“Whenever I’ve encountered organizations that primarily serve Asians and Pacific Islanders (API), or even more specifically the Chinese community, I ask if anyone would be interested in volunteering for the peer worker position,” said Romero. She’s found that some organizations did have suitable candidates, but they were undocumented; LESHRC, she said, requires applicants to have a Social Security Number.
But Romero has also heard flat-out dismissals of the rationale for her request. “People are quick to respond: They say that substance use is not an issue in the Asian community.”
LESHRC is not the only provider in the area that serves API people who use drugs. Apicha, a community health center formerly known as the Asian and Pacific Islander Coalition on HIV/AIDS, dispenses naloxone and has “the capacity to do Narcan training in Cantonese or Mandarin,” said Romero. “Maybe it’s not being promoted.” The organization’s spokesperson declined Filter‘s request for comment.
Despite Apicha’s services, Heau said that some neighborhood residents don’t “enjoy using those facilities” because they feel too “clinical.” Unfortunately, he added, “there is no low-threshold radical syringe service program for API.”
And it shows in the numbers. Only 367, or 2 percent, of the city’s nearly 17,000 syringe service program participants were API in 2018. Other key services frequently offered by harm reduction centers are not reaching this population. From 2013 to 2015, Chinese (65.5 percent) and Korean (61 percent) New Yorkers were almost twice as likely to have never been tested for HIV as New Yorkers overall (37.4 percent).
Overlooking Asian Americans is not exclusive to harm reduction. The racist “model minority” myth pedals the idea that Asian Americans have “overcome their ‘cultural delinquencies,’ like drug use and sex work, in place of a hard-working, law-abiding, education- and family- focused lifestyle,” said Heau, who is himself Chinese and Native Hawaiian.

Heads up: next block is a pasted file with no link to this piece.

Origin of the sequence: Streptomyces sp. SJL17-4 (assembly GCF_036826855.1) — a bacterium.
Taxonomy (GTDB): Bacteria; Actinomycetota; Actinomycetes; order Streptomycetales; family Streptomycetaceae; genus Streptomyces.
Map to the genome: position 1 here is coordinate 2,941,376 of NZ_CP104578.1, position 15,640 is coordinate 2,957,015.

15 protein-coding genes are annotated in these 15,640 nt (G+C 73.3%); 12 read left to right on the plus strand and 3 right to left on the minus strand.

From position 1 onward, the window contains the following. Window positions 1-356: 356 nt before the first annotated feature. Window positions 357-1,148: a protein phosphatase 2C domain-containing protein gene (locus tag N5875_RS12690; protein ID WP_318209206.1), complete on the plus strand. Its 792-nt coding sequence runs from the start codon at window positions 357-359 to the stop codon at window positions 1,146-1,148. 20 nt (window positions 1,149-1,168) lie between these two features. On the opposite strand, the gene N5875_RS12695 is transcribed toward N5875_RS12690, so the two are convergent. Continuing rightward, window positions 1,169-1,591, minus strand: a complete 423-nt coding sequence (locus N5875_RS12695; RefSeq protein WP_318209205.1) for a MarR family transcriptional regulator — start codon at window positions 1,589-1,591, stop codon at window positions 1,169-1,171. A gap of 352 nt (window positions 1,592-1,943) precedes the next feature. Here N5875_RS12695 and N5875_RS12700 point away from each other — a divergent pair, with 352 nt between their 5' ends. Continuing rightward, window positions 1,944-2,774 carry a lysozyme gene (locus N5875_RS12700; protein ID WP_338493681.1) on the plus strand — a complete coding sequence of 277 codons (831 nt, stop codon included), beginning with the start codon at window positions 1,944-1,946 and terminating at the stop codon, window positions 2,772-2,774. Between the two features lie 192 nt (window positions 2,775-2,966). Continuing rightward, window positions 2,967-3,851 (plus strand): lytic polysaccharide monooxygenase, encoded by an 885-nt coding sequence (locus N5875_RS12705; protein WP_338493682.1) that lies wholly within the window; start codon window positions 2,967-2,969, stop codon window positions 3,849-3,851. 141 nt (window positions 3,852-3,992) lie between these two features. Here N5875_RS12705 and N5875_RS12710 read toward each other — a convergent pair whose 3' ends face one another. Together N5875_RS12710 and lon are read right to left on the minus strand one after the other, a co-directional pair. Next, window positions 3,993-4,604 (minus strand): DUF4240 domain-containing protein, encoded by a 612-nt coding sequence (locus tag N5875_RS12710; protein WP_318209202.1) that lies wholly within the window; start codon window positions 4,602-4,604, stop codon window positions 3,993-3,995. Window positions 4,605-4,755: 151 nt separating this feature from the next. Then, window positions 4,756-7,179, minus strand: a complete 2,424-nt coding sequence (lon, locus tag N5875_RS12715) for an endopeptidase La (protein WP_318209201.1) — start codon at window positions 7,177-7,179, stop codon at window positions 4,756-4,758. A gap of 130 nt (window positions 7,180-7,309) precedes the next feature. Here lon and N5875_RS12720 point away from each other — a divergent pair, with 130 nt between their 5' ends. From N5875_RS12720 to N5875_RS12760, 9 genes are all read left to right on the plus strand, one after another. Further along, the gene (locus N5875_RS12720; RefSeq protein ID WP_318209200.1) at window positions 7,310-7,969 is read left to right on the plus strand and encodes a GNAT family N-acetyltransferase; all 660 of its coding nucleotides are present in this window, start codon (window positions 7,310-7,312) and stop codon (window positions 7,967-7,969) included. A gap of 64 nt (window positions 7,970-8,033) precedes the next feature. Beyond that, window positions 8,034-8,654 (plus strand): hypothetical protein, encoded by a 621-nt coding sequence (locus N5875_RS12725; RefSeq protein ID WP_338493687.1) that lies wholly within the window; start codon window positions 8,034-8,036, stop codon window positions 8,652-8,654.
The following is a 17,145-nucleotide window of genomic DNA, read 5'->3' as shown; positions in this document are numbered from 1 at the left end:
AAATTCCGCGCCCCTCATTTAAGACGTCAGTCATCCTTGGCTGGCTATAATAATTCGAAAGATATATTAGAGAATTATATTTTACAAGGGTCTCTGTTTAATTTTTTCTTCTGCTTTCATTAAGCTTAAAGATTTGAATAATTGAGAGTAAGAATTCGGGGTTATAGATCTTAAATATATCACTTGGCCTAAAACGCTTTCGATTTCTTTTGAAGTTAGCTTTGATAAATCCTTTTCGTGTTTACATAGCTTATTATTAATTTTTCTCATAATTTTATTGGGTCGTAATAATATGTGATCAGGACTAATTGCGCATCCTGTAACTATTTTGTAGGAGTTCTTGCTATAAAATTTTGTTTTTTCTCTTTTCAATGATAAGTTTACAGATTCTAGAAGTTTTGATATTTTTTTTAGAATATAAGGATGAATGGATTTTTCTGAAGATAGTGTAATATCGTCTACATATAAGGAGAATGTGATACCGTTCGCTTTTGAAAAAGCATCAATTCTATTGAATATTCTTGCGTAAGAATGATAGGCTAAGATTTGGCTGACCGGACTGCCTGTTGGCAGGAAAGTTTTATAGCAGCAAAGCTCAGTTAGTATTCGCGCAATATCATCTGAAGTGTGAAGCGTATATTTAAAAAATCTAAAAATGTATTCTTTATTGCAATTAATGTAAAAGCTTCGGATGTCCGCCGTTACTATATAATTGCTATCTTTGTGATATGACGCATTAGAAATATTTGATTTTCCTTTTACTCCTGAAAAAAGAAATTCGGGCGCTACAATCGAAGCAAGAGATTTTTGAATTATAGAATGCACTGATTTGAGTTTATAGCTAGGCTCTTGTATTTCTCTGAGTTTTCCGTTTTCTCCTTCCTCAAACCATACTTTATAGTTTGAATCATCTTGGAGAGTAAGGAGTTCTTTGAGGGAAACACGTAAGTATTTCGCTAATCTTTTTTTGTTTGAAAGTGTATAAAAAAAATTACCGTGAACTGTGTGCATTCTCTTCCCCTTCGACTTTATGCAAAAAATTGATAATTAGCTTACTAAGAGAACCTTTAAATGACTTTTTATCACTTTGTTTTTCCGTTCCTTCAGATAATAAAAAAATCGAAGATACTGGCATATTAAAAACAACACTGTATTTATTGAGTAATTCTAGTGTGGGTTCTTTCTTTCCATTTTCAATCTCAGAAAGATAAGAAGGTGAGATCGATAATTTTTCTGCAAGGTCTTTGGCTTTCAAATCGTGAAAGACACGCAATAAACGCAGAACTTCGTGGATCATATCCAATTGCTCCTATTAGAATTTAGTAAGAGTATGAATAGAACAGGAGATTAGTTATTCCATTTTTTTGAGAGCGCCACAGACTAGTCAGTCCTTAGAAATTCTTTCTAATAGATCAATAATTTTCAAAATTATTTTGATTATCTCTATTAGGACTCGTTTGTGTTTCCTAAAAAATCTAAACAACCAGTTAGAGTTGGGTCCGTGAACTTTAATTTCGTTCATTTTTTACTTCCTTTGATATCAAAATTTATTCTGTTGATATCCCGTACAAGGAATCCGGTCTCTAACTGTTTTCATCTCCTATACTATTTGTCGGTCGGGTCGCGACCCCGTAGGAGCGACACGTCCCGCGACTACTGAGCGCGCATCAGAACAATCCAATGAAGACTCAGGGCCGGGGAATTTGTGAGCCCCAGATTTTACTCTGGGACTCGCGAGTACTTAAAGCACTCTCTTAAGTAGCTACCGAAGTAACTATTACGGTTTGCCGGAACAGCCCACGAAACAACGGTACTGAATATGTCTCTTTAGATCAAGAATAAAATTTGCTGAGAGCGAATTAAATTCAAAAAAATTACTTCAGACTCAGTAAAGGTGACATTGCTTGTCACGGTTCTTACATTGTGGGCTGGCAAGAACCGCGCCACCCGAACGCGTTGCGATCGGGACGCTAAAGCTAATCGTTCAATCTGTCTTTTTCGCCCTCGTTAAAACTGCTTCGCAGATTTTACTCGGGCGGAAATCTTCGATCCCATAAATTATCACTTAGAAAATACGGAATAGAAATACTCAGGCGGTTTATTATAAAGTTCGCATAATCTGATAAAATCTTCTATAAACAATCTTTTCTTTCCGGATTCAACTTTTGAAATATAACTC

“Honestly, the harm reduction community is a microcosm for the world outside,” said Dr. Sheila Vakharia,* a Drug Policy Alliance researcher. “In the same way that Asian American issues aren’t clearly represented or articulated here, they aren’t that well in mainstream American society either.”
A Much-Needed Culture Shift
Harm reductionists are always limited by their resources. But even organizations that were originally designed for API folks still face barriers to connecting API clients—often grappling with deep-seated stigma and shame—with harm reduction services related to their drug use and HIV status.
The San Francisco Community Health Center (formerly known as API Wellness) is located in a city with a population that is more than a third Asian. It avoids some of the issues faced by LESHRC by having staff who speak Mandarin, Cantonese, Tagalog and Vietnamese on site during service hours. Staff can therefore communicate with their 5,000-plus API clients; but they sometimes face cultural barriers when speaking about stigmatized topics.
Participants of Joyluck Club, the Center’s program for HIV-positive API folks, “rarely talk about substance use”—even though “a lot of” the 40 or so members “are using drugs [particularly methamphetamine],” said Angelina Huynh, a medical case manager at the Center’s Tenderloin Area Center for Excellence (TACE).
“A lot of clients are still struggling to accept themselves as positive” and, potentially as a result, “are not accessing” TACE’s syringe exchange, Huynh told Filter. She suspects that they may be getting sterile needles and injection equipment from drop-in programs instead. Between 2014 and 2018, only one API client participated in the syringe exchange—even though 30 percent of TACE clients are of this demographic, according to data provided to Filter by the San Francisco Community Health Center.
The Center’s syringe service program requires participants to fill out an anonymous survey with demographic information. “I’ve seen a lot who have not wanted to complete that,” Huynh explained. “I think they are shameful so they are not accessing our needle exchange.”
And it’s not just syringes. Being disconnected from resources may have played a role in preventable overdose deaths. In spring 2018, a client of one of Huynh’s colleagues fatally overdosed from what she heard was methamphetamine cut with fentanyl.